Harsdorf Votes for Property Tax Relief

State Senate Approves Tax Relief on bipartisan 28-5 vote

(Wisconsin State Capitol – Madison) – The State Legislature took decisive action this week to approve a $100 million reduction in statewide property taxes, returning surplus tax revenues back to taxpayers. State Senator Sheila Harsdorf (R-River Falls) voted for this tax relief measure and applauded legislators’ ongoing efforts to lower taxes on homeowners and middle-class taxpayers.

“Property taxes continue to be one of the top concerns I hear about from homeowners in our region,” Harsdorf stated. “This property tax relief measure will keep more money in the pockets of families, seniors, and small businesses.”

Following continued positive growth in state revenues and further improvement in state finances, the Governor called a special session of the Legislature this week to consider this tax relief measure. Under the legislation approved by the State Legislature, the statewide school property tax levy will be reduced by $100 million.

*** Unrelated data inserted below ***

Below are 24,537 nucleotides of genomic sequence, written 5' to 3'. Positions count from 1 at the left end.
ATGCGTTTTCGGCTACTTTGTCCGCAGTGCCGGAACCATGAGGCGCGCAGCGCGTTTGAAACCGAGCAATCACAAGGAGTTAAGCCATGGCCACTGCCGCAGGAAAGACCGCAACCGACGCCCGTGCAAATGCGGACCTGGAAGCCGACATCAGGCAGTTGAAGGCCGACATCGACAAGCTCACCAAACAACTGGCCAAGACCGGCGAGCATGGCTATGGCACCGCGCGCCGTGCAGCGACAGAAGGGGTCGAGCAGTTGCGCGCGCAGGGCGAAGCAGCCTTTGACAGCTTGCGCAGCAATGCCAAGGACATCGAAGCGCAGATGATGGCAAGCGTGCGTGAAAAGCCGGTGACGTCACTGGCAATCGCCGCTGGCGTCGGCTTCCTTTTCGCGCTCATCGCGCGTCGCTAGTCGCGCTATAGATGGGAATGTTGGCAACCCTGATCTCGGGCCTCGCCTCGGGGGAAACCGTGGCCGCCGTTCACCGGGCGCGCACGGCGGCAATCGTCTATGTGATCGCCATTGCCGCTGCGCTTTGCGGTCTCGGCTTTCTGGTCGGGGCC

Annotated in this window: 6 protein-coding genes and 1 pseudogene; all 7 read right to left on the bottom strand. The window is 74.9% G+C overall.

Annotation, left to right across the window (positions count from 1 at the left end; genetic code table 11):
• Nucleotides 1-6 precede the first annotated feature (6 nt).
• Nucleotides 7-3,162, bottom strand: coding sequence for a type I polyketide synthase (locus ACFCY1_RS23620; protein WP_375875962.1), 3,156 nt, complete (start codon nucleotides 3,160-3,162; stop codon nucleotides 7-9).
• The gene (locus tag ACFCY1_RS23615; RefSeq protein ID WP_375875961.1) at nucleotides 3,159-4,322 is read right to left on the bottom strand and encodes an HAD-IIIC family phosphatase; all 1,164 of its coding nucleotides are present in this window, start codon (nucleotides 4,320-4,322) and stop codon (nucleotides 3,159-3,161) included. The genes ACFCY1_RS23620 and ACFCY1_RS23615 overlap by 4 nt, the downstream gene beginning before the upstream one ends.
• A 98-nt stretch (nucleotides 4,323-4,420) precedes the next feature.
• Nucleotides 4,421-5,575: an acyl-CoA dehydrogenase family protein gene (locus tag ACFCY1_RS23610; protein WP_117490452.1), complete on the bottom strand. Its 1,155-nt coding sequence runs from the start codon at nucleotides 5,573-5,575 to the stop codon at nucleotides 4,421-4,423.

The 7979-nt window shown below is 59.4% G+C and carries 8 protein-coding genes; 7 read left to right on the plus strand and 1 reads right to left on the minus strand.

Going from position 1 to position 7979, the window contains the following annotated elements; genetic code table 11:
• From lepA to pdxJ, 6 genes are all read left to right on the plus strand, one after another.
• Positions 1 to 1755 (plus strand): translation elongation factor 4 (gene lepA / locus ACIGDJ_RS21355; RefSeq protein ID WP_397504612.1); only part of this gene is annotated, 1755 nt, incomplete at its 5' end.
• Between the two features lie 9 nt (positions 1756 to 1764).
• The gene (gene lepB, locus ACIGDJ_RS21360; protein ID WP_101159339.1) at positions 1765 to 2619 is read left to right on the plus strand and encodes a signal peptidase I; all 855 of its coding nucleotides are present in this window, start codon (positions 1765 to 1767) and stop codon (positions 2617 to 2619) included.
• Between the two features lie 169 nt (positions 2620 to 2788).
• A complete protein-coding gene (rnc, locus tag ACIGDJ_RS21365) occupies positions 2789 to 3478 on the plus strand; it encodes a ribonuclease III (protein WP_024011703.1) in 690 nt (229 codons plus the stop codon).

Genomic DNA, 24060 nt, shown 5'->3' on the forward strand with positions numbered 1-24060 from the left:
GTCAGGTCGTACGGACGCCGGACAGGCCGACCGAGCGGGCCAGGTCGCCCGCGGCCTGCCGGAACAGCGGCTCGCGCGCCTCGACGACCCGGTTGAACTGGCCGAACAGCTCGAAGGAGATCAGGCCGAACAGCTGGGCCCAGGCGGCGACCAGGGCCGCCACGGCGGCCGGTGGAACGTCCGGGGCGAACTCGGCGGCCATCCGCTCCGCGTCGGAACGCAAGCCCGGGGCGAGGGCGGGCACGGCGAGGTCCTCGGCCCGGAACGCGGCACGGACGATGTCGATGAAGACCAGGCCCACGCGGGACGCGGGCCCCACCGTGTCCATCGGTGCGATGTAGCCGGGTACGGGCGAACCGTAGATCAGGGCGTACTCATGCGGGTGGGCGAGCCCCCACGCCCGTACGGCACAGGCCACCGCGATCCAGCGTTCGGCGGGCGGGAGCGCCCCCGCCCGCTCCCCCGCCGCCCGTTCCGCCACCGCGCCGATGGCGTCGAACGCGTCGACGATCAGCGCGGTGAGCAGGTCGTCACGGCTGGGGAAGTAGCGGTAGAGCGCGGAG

“Approving $100 million in property tax relief once again demonstrates the Legislature’s commitment to lowering the tax burden on Wisconsin taxpayers,” continued Harsdorf. “I am pleased with our prompt action to pass growth in revenues back to our residents.”

With the Legislature’s actions, it is anticipated that the property tax bill on a median-valued home in Wisconsin will fall for the third consecutive year. This is in contrast to the 27% increase in property taxes in the decade prior to 2011. The $100 million in new property tax relief builds upon the property tax limits enacted as part of the state budget bill, as well as the $650 million in income tax cuts passed by the State Legislature that focused on reductions in middle-class tax rates.

Recent updated budget figures show that the state ended the 2012-13 fiscal year with a $760 million budget surplus. Revenue growth in excess of estimated collections allowed for a $153 million deposit into the state’s rainy day fund, the largest in the state’s history.

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